Robert Fagan (snowboarder)

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Robert Fagan
Personal information
Born (1976-07-29) 29 July 1976 (age 40)
Cranbrook, British Columbia, Canada
Height 185 cm (6 ft 1 in)
Weight 88 kg (194 lb)
Country  Canada
Sport Snowboarding

Robert "Rob" Fagan (born 29 July 1976)[1] is a Canadian snowboarder.

He competed at the 2010 Winter Olympics in Vancouver in the men's snowboard cross competition on 15 February 2010 where he finished in fifth place.

While the general impression of the typical snowboard cross athlete is "outgoing, loud, risk taking" Robert Fagan is what to call an exception to the rule as Canada's national team rider is more the quiet athlete concentrating on himself and his sport – and this for quite a while now.

Born in 1976 in Cranbrook, Robert had his first contact with snowboarding in the age of three – thanks to a few friends – and quickly found out that this will be his passion ever since; a passion which took over centre stage in his life, a passion on which he put his main focus on, dedicating everything to the sport.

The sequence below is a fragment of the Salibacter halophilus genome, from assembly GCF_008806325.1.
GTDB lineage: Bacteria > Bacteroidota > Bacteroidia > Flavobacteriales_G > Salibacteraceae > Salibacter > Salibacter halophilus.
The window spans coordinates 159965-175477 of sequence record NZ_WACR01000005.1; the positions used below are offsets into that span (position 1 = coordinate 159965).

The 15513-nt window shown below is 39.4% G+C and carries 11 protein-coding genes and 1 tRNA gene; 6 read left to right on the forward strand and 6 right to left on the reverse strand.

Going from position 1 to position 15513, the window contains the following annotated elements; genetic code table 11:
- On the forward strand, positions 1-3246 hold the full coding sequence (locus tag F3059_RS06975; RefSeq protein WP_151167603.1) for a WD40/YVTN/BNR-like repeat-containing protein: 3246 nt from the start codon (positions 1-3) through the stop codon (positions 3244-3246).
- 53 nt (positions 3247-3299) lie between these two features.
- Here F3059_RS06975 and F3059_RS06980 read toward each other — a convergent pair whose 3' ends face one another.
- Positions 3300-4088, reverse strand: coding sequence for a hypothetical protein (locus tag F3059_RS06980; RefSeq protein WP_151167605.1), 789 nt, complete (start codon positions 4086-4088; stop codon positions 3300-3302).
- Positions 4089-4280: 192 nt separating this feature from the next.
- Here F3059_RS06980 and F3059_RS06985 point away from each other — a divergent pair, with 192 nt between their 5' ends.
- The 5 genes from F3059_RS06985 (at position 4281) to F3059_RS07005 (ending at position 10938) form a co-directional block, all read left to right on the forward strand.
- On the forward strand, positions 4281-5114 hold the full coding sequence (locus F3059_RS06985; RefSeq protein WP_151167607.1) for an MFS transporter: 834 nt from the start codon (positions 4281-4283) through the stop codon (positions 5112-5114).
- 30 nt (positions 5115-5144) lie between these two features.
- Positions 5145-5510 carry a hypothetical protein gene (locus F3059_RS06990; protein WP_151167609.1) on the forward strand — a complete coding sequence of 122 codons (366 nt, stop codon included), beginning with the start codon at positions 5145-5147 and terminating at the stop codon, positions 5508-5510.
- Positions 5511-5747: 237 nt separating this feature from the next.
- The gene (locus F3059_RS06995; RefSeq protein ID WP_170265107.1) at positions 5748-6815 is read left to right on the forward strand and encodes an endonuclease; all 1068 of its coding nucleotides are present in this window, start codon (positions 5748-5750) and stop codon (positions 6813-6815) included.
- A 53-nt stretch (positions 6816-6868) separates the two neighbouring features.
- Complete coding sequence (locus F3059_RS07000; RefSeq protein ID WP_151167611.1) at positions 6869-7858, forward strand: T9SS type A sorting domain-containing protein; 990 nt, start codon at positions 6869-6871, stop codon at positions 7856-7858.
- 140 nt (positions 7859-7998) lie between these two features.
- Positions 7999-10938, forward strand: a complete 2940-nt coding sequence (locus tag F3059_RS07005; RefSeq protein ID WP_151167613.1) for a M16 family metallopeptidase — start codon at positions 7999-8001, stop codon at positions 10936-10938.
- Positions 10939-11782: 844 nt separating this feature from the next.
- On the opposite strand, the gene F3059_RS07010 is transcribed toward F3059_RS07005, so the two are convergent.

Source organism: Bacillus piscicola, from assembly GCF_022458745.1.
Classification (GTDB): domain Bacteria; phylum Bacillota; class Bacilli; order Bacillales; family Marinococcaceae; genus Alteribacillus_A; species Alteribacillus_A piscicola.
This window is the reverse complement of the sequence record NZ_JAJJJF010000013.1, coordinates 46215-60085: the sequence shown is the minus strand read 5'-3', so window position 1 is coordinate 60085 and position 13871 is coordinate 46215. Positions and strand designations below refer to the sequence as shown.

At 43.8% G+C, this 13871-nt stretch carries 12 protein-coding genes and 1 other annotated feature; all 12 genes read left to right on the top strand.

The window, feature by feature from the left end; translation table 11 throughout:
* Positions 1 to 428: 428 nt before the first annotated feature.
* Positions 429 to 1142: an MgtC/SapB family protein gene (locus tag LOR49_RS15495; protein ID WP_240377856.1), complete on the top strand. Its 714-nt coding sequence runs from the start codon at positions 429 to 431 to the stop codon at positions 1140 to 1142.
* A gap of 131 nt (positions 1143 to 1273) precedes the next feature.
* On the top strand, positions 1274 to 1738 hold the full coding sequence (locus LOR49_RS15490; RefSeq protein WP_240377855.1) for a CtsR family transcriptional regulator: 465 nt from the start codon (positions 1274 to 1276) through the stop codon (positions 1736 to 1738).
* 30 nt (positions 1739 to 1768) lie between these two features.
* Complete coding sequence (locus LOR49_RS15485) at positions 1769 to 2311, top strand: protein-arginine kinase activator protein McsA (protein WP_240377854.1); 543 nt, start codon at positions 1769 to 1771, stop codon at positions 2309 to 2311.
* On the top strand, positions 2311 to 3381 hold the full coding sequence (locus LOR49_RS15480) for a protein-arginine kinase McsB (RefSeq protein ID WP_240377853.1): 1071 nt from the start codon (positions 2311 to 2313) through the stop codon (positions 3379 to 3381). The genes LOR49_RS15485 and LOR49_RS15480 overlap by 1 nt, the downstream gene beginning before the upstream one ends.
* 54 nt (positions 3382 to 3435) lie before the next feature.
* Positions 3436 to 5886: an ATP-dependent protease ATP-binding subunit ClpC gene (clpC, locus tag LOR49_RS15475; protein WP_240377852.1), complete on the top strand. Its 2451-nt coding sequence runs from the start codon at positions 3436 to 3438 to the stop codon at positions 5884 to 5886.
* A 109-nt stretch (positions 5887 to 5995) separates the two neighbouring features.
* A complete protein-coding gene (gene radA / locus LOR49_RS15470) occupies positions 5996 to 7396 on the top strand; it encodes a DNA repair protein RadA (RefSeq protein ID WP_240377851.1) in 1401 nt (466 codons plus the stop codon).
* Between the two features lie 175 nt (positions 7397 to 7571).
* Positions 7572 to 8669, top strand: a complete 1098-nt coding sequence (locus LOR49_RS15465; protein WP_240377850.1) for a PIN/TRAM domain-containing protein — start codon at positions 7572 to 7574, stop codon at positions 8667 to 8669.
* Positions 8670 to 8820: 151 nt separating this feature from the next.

For more than 25 years now, he is on the ride of his life hoping to achieve his main goal of bringing home an Olympic medal in 2010.

Although he has not celebrated a major win yet, never placed first on the World Cup podium in 45 starts until the Vancouver Winter Games, Rob, who finished as runner-up in three snowboard cross races on the highest level so far, stepped it up big times over the past years.

In a sport where the world's elite is wide and almost everyone can beat the whole field, the Squamish resident learned how to consistently ride into the semi finals and also to take advantage of his skills in the time trials which are so important for the running order to choose the lines in the heats of four.

And although he failed a few times when it would have been important to nail it down – especially his crash on the second to last jump in the Stoneham final of 2009 is still the hardest mistake to forget – the "gymaniac" built up the confidence and the shape to be one of the top bets for victory.

See also[edit]


  1. ^ "Rob Fagan". Canadian Olympic Committee. Retrieved 2010-02-15. 

External links[edit]